Manhunt continues for soldier's assailant in France
PARIS —French police pursued a nationwide manhunt on Sunday for a tall, bearded assailant who wounded a uniformed soldier in the neck with a box cutter in what authorities said was an attempted assassination.
The 23-year-old soldier was reported to be out of danger after being transported to a nearby military hospital. But the attack sent a shudder through the French capital because it recalled the gory killing of a soldier in the streets of London on Wednesday, allegedly by a pair of homegrown Muslim extremists, an act that the British government called terrorism.
Initial reports described the lone attacker as wearing a North African-style robe called a jellabah during the assault Saturday evening. But the district prosecutor, Robert Gelli, said he was wearing a black sweater and black trousers as security cameras monitored him later fleeing into the crowd at a subway and suburban entrance plaza.
“He left without saying a word,” Gelli told French television.
President Francois Hollande, in a televised statement from Ethiopia, where he is on a state visit, urged security authorities to “look at all the possibilities” as they investigate the assault that Interior Minister Manuel Valls said was an attempt to kill the soldier.
The attack took place at the La Defense business center in the suburbs, about a mile west of the Arc de Triomphe. Military patrols have been deployed for months in transit centers across Paris and French cities as part of an anti-terrorism plan called Vigipirate.
The patrols usually comprise several soldiers in camouflage and armed with French-made FAMAS automatic rifles. There was no word on what other members of the patrol did or whether anybody fired at the assailant.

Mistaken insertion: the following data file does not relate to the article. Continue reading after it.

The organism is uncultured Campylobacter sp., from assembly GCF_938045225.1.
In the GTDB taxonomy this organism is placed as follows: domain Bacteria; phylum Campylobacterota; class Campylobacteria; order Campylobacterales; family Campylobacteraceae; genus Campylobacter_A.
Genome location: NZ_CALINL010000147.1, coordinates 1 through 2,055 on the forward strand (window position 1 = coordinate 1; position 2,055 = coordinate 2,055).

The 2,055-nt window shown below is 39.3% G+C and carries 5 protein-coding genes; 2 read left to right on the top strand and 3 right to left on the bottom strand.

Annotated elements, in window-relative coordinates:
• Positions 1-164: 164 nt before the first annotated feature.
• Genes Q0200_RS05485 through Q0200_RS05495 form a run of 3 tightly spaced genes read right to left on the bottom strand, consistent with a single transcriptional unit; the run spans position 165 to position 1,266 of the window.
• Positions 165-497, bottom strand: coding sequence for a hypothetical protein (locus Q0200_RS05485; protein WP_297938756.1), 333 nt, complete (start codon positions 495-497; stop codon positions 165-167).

French authorities have warned for months that the country was in danger of a terrorist attack in reprisal for France's military intervention in January against Islamist jihadists in northern Mali. Several thousand French soldiers remain in Mali pending arrival of a U.N. and African peace maintenance force.
A French uranium mine at Arlit in northern Niger was attacked by Islamist guerrillas last week along with a nearby Nigerien military base, killing several dozen Nigerien soldiers. French special forces intervened the next day, killing several guerrillas, to liberate hostages.
Show commenting policy
TribLive commenting policy
You are solely responsible for your comments and by using TribLive.com you agree to our Terms of Service.
We moderate comments. Our goal is to provide substantive commentary for a general readership. By screening submissions, we provide a space where readers can share intelligent and informed commentary that enhances the quality of our news and information.
While most comments will be posted if they are on-topic and not abusive, moderating decisions are subjective. We will make them as carefully and consistently as we can. Because of the volume of reader comments, we cannot review individual moderation decisions with readers.
We value thoughtful comments representing a range of views that make their point quickly and politely. We make an effort to protect discussions from repeated comments either by the same reader or different readers.
We follow the same standards for taste as the daily newspaper. A few things we won't tolerate: personal attacks, obscenity, vulgarity, profanity (including expletives and letters followed by dashes), commercial promotion, impersonations, incoherence, proselytizing and SHOUTING. Don't include URLs to Web sites.
We do not edit comments. They are either approved or deleted. We reserve the right to edit a comment that is quoted or excerpted in an article. In this case, we may fix spelling and punctuation.
We welcome strong opinions and criticism of our work, but we don't want comments to become bogged down with discussions of our policies and we will moderate accordingly.
We appreciate it when readers and people quoted in articles or blog posts point out errors of fact or emphasis and will investigate all assertions. But these suggestions should be sent via e-mail. To avoid distracting other readers, we won't publish comments that suggest a correction. Instead, corrections will be made in a blog post or in an article.
- Gestapo impostor tricked British fascists, secret files show
- Mussolini’s air raid shelter opens
- As oil prices fall, fear rises in Venezuela
- Miss Uganda hopefuls get dirty in agriculture phase of contest
- Everything is America’s fault, Putin says